The New York Times
his Is Our Youth” finds eloquence in the verbal fumbling and listless non sequiturs of ambition-free, overgrown stoners. But Kenneth Lonergan is no mere tape recorder. Like the best “vernacular” playwrights (including David Mamet, August Wilson and, more recently, Clare Barron), he translates what he hears into a heightened form of speech. His dialogue sounds truer to life than life itself, in capturing both the moral evasions and unintended revelations that emerge every time people open their mouths.The Guardian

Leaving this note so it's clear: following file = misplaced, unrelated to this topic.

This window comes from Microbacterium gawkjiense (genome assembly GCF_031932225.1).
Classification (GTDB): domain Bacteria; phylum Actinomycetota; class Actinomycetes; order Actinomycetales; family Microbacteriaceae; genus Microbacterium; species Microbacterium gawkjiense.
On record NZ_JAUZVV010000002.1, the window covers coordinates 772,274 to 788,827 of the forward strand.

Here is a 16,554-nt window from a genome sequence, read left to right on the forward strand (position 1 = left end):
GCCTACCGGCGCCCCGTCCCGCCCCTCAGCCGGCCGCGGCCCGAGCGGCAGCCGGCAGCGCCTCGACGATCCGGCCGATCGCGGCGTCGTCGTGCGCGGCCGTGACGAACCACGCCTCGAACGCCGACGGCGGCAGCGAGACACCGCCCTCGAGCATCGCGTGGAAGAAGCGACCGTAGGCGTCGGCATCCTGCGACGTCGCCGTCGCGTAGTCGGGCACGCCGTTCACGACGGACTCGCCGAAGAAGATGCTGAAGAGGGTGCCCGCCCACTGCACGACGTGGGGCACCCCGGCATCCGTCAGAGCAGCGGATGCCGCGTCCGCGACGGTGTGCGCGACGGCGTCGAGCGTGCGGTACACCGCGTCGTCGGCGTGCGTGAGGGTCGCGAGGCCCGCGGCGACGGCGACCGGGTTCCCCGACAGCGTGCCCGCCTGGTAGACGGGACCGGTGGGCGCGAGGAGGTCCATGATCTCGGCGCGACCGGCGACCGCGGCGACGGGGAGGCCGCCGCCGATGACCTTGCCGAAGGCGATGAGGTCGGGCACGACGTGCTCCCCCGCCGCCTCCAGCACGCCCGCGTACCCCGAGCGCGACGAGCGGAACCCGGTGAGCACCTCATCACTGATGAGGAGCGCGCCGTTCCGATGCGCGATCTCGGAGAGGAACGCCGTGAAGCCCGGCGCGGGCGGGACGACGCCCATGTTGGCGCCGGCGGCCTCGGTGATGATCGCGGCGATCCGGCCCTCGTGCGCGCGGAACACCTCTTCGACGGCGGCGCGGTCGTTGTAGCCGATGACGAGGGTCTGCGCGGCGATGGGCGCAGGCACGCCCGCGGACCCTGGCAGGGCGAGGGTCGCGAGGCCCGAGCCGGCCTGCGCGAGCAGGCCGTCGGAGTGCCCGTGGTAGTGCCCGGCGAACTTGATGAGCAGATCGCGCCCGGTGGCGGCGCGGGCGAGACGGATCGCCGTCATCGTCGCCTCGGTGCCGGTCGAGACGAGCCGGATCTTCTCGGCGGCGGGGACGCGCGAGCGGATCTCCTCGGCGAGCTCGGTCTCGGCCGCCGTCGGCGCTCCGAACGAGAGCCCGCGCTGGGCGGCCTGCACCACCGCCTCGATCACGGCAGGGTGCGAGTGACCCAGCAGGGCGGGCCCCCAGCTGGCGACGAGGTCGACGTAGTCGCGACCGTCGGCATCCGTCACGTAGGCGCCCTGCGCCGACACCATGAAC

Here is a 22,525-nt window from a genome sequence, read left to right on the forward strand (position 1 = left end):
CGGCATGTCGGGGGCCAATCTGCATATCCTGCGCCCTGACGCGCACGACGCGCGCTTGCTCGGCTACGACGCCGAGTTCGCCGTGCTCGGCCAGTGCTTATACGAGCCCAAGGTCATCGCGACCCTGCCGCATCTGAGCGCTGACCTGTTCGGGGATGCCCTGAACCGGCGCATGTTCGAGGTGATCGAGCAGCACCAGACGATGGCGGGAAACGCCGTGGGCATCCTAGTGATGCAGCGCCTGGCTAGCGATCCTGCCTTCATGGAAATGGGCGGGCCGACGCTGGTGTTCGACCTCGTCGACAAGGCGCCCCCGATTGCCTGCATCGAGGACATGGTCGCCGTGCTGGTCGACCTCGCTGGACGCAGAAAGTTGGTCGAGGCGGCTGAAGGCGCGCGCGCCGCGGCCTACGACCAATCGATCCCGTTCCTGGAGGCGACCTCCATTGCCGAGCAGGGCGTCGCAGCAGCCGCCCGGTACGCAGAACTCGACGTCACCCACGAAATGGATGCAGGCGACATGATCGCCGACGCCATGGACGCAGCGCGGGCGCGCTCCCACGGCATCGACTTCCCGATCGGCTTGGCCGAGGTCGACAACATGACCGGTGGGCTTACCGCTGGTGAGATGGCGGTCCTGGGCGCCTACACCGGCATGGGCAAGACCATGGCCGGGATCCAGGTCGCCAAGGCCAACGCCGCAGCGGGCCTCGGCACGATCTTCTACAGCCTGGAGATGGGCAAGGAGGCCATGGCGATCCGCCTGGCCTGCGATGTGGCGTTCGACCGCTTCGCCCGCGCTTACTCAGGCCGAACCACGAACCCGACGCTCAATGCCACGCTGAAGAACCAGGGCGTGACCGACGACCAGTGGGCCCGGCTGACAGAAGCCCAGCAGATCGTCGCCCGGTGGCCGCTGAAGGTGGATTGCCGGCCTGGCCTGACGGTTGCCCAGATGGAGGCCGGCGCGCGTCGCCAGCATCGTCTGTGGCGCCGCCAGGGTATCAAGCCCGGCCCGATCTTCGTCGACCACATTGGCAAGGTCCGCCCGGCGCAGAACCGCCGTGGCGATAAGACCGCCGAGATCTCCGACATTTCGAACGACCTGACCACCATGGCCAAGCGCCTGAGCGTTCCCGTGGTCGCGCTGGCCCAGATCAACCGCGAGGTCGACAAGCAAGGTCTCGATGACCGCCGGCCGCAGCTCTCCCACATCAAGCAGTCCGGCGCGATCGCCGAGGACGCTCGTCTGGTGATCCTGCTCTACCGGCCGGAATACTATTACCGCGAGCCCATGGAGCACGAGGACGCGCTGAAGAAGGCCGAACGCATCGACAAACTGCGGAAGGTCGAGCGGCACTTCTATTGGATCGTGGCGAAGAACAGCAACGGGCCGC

As a portrait of a generation of instinctive drifters, Lonergan's play is often very funny. [...] In purely behavioural terms, the play is dead accurate, and Lonergan is not slow to point out that these are all the kids of rich parents who themselves lead pretty messed-up lives.